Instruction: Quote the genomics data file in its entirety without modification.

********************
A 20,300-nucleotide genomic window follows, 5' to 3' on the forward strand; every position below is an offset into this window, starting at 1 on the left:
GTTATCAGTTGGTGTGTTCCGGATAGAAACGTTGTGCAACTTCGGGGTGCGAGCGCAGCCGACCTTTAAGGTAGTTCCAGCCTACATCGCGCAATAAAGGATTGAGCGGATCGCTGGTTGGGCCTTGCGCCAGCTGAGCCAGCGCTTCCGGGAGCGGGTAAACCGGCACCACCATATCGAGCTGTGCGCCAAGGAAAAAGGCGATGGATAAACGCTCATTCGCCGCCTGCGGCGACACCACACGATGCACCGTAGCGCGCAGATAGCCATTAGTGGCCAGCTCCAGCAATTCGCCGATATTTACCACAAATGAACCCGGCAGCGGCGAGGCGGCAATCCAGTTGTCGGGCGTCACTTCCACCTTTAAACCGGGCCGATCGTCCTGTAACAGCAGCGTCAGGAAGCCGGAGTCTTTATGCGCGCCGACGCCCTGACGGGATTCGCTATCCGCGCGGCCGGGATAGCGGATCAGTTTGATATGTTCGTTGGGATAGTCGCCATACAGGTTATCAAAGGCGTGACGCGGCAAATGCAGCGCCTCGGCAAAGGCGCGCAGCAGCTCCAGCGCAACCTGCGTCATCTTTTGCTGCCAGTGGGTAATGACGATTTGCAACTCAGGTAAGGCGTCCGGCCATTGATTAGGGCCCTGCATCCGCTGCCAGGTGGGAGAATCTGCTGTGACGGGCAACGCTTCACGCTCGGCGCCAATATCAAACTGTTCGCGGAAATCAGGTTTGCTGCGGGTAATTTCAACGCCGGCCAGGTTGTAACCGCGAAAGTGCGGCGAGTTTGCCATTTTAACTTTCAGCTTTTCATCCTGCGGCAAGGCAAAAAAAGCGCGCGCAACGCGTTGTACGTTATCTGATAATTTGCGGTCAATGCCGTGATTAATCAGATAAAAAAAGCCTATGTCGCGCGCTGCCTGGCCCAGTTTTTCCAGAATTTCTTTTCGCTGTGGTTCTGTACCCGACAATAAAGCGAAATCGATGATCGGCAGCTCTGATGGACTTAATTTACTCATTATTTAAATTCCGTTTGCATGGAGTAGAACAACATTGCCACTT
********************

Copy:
A 20,300-nucleotide genomic window follows, 5' to 3' on the forward strand; every position below is an offset into this window, starting at 1 on the left:
GTTATCAGTTGGTGTGTTCCGGATAGAAACGTTGTGCAACTTCGGGGTGCGAGCGCAGCCGACCTTTAAGGTAGTTCCAGCCTACATCGCGCAATAAAGGATTGAGCGGATCGCTGGTTGGGCCTTGCGCCAGCTGAGCCAGCGCTTCCGGGAGCGGGTAAACCGGCACCACCATATCGAGCTGTGCGCCAAGGAAAAAGGCGATGGATAAACGCTCATTCGCCGCCTGCGGCGACACCACACGATGCACCGTAGCGCGCAGATAGCCATTAGTGGCCAGCTCCAGCAATTCGCCGATATTTACCACAAATGAACCCGGCAGCGGCGAGGCGGCAATCCAGTTGTCGGGCGTCACTTCCACCTTTAAACCGGGCCGATCGTCCTGTAACAGCAGCGTCAGGAAGCCGGAGTCTTTATGCGCGCCGACGCCCTGACGGGATTCGCTATCCGCGCGGCCGGGATAGCGGATCAGTTTGATATGTTCGTTGGGATAGTCGCCATACAGGTTATCAAAGGCGTGACGCGGCAAATGCAGCGCCTCGGCAAAGGCGCGCAGCAGCTCCAGCGCAACCTGCGTCATCTTTTGCTGCCAGTGGGTAATGACGATTTGCAACTCAGGTAAGGCGTCCGGCCATTGATTAGGGCCCTGCATCCGCTGCCAGGTGGGAGAATCTGCTGTGACGGGCAACGCTTCACGCTCGGCGCCAATATCAAACTGTTCGCGGAAATCAGGTTTGCTGCGGGTAATTTCAACGCCGGCCAGGTTGTAACCGCGAAAGTGCGGCGAGTTTGCCATTTTAACTTTCAGCTTTTCATCCTGCGGCAAGGCAAAAAAAGCGCGCGCAACGCGTTGTACGTTATCTGATAATTTGCGGTCAATGCCGTGATTAATCAGATAAAAAAAGCCTATGTCGCGCGCTGCCTGGCCCAGTTTTTCCAGAATTTCTTTTCGCTGTGGTTCTGTACCCGACAATAAAGCGAAATCGATGATCGGCAGCTCTGATGGACTTAATTTACTCATTATTTAAATTCCGTTTGCATGGAGTAGAACAACATTGCCACTT